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overtook

[oh-ver-too k] /ˌoʊ vərˈtʊk/
verb
1.
simple past tense of overtake.

overtake

[oh-ver-teyk] /ˌoʊ vərˈteɪk/
verb (used with object), overtook, overtaken, overtaking.
1.
to catch up with in traveling or pursuit; draw even with:
By taking a cab to the next town, we managed to overtake and board the train.
2.
to catch up with and pass, as in a race; move by:
He overtook the leader three laps from the finish.
3.
to move ahead of in achievement, production, score, etc.; surpass:
to overtake all other countries in steel production.
4.
to happen to or befall someone suddenly or unexpectedly, as night, a storm, or death:
The pounding rainstorm overtook them just outside the city.
verb (used without object), overtook, overtaken, overtaking.
5.
to pass another vehicle:
Never overtake on a curve.
Origin of overtake
1175-1225
1175-1225; Middle English overtaken; see over-, take
Related forms
unovertaken, adjective
Dictionary.com Unabridged
Based on the Random House Dictionary, © Random House, Inc. 2017.
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Examples from the Web for overtook
Contemporary Examples
Historical Examples
  • He had started on the return journey, and was only a mile from Yuin when we overtook him.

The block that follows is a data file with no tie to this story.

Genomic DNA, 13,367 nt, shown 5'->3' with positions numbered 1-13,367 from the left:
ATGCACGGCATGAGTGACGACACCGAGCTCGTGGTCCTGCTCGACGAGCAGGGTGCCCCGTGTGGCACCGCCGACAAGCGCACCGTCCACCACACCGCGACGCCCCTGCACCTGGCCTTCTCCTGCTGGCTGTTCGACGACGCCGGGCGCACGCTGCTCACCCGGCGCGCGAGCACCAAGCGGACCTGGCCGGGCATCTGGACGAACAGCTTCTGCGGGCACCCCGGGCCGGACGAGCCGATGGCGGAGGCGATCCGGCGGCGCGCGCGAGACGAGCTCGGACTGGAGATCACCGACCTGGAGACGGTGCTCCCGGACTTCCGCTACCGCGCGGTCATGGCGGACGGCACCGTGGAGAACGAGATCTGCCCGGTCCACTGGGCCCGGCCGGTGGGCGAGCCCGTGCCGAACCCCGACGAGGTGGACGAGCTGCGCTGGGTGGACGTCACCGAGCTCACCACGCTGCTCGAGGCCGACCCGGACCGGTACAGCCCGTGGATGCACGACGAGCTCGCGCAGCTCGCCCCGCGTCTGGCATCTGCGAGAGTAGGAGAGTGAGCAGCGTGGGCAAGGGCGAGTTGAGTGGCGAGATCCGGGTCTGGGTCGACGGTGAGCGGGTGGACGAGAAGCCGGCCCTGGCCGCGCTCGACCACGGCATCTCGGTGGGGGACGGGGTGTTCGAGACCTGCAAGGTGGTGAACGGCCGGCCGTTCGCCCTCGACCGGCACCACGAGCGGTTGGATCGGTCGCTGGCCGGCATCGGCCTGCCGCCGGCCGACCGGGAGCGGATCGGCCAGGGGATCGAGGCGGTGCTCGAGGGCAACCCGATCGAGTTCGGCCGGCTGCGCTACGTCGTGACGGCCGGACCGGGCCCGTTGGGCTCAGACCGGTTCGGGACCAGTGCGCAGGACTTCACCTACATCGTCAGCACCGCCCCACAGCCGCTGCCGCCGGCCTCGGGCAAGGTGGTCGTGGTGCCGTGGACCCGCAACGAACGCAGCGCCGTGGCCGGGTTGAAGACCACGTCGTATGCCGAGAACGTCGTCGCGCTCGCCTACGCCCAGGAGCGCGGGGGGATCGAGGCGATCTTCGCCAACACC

• Then he galloped down the trail, and overtook her at the Point o' Rocks.

    Good Indian B. M. Bower
  • A conviction that it was Charles Channing who was drowned, overtook them all.

    The Channings Mrs. Henry Wood
  • He sprang to his feet, bolted out, and overtook her at once.

    Salted With Fire George MacDonald
  • Mukhorty overtook them, and struck his hoofs against the back of the sledge in front of them.

    Master and Man Leo Tolstoy
  • They overtook it, and passed through the gateway with the little procession.

    His Masterpiece Emile Zola
  • By an impulse which he could not resist he followed her, overtook her, and looked into her face.

    The Eternal City Hall Caine
  • He overtook the lawyer just as the latter reached the side door.

    Mary-'Gusta Joseph C. Lincoln
British Dictionary definitions for overtook

overtake

/ˌəʊvəˈteɪk/
verb -takes, -taking, -took, -taken
1.
(mainly Brit) to move past (another vehicle or person) travelling in the same direction
2.
(transitive) to pass or do better than, after catching up with
3.
(transitive) to come upon suddenly or unexpectedly: night overtook him
4.
(transitive) to catch up with; draw level with
Collins English Dictionary - Complete & Unabridged 2012 Digital Edition
© William Collins Sons & Co. Ltd. 1979, 1986 © HarperCollins
Publishers 1998, 2000, 2003, 2005, 2006, 2007, 2009, 2012
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Word Origin and History for overtook

overtake

v.

"to come up to, to catch in pursuit," early 13c., from over- + take (v.). According to OED, originally "the running down and catching of a fugitive or beast of chase"; it finds the sense of over- in this word "not so clear." Related: Overtaken; overtaking. Old English had oferniman "to take away, carry off, seize, ravish."

Online Etymology Dictionary, © 2010 Douglas Harper
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